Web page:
Hurricane Sandy: 25% of cell sites down, more could be on the way
Wireless networks generally held up well during the onslaught of Hurricane Sandy, which battered the East Coast Monday night and Tuesday, but wider service disruptions are possible as backup battery power at cell sites is drained in areas with widespread power outages.
Verizon Wireless (NYSE:VZ), AT&T Mobility (NYSE:T), Sprint Nextel (NYSE:S), T-Mobile USA and other carriers were working to asses and repair the damage caused by the powerful storm, which devastated New Jersey and the New York City metropolitan area in particular.
FCC Chairman Julius Genachowski said Tuesday afternoon that 25 percent of cell sites in 158 counties in 10 states from Virginia to Massachusetts were not operational. He indicated that service would get worse for those affected before it gets better as backup batteries and generators at cell sites fail.
"This was and still is a devastating storm with a serious impact on our nation's communications infrastructure," Genachowski said during a conference call, according to CNET. "The storm is not over. And our assumption is that communications outages could get worse before they get better, particularly for mobile networks because of the flooding and loss of power." The FCC did not provide figures for exactly how many wireless customers were affected by the storm.
The FCC also said there were a small number of 911 call centers affected by Sandy. He said some 911 calls were being rerouted to backup call centers.
Meanwhile, wireless carriers worked feverishly to restore service in affected areas. Verizon, which is based in New York City, said that the storm surge from Sandy "resulted in flooding at several key Verizon facilities in Lower Manhattan, Queens and Long Island, interrupting commercial power and rendering backup power systems at these sites inoperable. In some cases, Verizon teams have not been able to access the sites, due to flooding and safety concerns. In others, teams are working round-the-clock to reroute and restore services."
On the wireless side, Verizon said that its network held up well, with 94 percent of its cell sites in the Northeast online and switching and data centers running normally. "Although our network teams are working to restore areas where customers may be experiencing some service issues, the majority of the problems are 'out-of-service' sites resulting from multiple factors, including telecommunications provider service disruption, power outages and flooding in low-lying areas such as the tip of lower Manhattan," Verizon Wireless CTO Nicola Palmer said in a statement issued Tuesday.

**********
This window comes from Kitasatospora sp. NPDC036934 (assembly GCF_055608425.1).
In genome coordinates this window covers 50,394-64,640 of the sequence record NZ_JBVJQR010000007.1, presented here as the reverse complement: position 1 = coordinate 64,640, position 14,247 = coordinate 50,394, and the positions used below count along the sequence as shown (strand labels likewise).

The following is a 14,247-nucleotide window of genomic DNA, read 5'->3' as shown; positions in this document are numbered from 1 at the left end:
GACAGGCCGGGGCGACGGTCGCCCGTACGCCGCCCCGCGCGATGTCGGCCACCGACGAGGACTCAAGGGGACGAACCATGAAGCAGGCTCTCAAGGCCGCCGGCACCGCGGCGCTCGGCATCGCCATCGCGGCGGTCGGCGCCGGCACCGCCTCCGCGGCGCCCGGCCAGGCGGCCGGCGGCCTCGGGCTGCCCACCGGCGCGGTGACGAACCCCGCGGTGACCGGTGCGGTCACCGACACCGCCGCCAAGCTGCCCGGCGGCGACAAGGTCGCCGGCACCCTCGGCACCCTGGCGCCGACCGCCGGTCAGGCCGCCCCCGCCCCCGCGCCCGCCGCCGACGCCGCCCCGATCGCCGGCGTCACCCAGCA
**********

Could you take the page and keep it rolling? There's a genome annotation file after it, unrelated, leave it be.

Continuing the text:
AT&T said in a statement that it was closely monitoring its wireline and wireless networks for service disruptions and was "experiencing some issues" in areas heavily impacted by Sandy. "We are in the initial stages of performing an on-the-ground assessment of our network for damage and crews will be working around the clock to restore service," AT&T said. "We are deploying personnel and equipment as soon as it is safe to do so."
Sprint said in a company blog post issued Tuesday evening that it was "experiencing service impacts in the states affected by Hurricane Sandy and the concurrent winter weather conditions, particularly in the New York tri-state area, parts of Pennsylvania, and parts of New England. This is due to loss of commercial power, flooding, loss of cell site backhaul connections, site access and damaging debris."
Additionally, Sprint said its "technicians are assessing the damage and servicing sites as they become known to us and as the areas are deemed safe to enter. Given the ongoing weather conditions, we ask that our customers remain patient at this time and exercise caution in the aftermath of the recent events."
T-Mobile said in a statement issued Wednesday that its network engineers were working as quickly as possible to restore service to areas affected by the storm, and that in Washington, D.C., its network was more than 90 percent operational. In New York City, T-Mobile said its network was more than 80 percent operational. "T-Mobile rapid response engineering teams have staged equipment throughout the areas most severely impacted and continue to make assessments regarding how quickly we may be able to begin restoration, and where it is needed most," the carrier said.
In the wake of the storm, TracFone said it will extend the service renewal deadlines for more than 185,000 Straight Talk, Net10, TracFone and Simple Mobile customers in 15 states.
- see this Reuters article
- see this WSJ article (sub. req.)
- see this separate WSJ article (sub. req.)
- see this CNET article
- see this USA Today article
- see this ZDNet article
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